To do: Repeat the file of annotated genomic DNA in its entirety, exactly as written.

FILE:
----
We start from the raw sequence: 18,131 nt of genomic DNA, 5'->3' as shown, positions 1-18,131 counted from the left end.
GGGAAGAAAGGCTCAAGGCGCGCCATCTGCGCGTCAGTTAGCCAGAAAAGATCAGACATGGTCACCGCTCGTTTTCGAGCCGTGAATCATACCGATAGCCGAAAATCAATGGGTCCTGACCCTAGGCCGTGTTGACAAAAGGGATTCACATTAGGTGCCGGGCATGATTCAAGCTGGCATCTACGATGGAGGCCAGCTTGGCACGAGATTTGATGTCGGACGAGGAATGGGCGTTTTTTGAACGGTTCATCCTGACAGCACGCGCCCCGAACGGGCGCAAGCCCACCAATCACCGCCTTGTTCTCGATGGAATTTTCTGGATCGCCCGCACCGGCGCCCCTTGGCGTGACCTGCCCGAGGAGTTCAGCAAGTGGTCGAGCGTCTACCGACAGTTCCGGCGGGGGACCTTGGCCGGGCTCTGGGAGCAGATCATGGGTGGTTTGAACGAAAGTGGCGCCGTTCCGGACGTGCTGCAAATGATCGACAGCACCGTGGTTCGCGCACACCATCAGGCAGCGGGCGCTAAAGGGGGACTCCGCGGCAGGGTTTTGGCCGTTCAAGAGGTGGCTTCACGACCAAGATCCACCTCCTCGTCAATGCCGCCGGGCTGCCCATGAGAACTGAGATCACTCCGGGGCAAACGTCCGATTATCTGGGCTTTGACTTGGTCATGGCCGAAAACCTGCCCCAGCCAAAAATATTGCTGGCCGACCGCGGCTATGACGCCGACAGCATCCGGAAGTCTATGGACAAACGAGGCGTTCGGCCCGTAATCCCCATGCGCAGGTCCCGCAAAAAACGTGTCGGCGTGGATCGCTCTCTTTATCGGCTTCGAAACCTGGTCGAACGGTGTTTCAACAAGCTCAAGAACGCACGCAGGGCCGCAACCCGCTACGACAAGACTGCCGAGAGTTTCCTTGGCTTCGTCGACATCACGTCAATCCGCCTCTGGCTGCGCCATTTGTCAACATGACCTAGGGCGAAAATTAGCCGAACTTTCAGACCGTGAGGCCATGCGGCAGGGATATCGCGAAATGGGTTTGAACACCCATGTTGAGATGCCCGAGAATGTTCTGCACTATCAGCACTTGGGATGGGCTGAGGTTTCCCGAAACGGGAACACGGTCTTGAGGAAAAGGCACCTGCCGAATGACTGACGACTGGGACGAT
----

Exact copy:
We start from the raw sequence: 18,131 nt of genomic DNA, 5'->3' as shown, positions 1-18,131 counted from the left end.
GGGAAGAAAGGCTCAAGGCGCGCCATCTGCGCGTCAGTTAGCCAGAAAAGATCAGACATGGTCACCGCTCGTTTTCGAGCCGTGAATCATACCGATAGCCGAAAATCAATGGGTCCTGACCCTAGGCCGTGTTGACAAAAGGGATTCACATTAGGTGCCGGGCATGATTCAAGCTGGCATCTACGATGGAGGCCAGCTTGGCACGAGATTTGATGTCGGACGAGGAATGGGCGTTTTTTGAACGGTTCATCCTGACAGCACGCGCCCCGAACGGGCGCAAGCCCACCAATCACCGCCTTGTTCTCGATGGAATTTTCTGGATCGCCCGCACCGGCGCCCCTTGGCGTGACCTGCCCGAGGAGTTCAGCAAGTGGTCGAGCGTCTACCGACAGTTCCGGCGGGGGACCTTGGCCGGGCTCTGGGAGCAGATCATGGGTGGTTTGAACGAAAGTGGCGCCGTTCCGGACGTGCTGCAAATGATCGACAGCACCGTGGTTCGCGCACACCATCAGGCAGCGGGCGCTAAAGGGGGACTCCGCGGCAGGGTTTTGGCCGTTCAAGAGGTGGCTTCACGACCAAGATCCACCTCCTCGTCAATGCCGCCGGGCTGCCCATGAGAACTGAGATCACTCCGGGGCAAACGTCCGATTATCTGGGCTTTGACTTGGTCATGGCCGAAAACCTGCCCCAGCCAAAAATATTGCTGGCCGACCGCGGCTATGACGCCGACAGCATCCGGAAGTCTATGGACAAACGAGGCGTTCGGCCCGTAATCCCCATGCGCAGGTCCCGCAAAAAACGTGTCGGCGTGGATCGCTCTCTTTATCGGCTTCGAAACCTGGTCGAACGGTGTTTCAACAAGCTCAAGAACGCACGCAGGGCCGCAACCCGCTACGACAAGACTGCCGAGAGTTTCCTTGGCTTCGTCGACATCACGTCAATCCGCCTCTGGCTGCGCCATTTGTCAACATGACCTAGGGCGAAAATTAGCCGAACTTTCAGACCGTGAGGCCATGCGGCAGGGATATCGCGAAATGGGTTTGAACACCCATGTTGAGATGCCCGAGAATGTTCTGCACTATCAGCACTTGGGATGGGCTGAGGTTTCCCGAAACGGGAACACGGTCTTGAGGAAAAGGCACCTGCCGAATGACTGACGACTGGGACGAT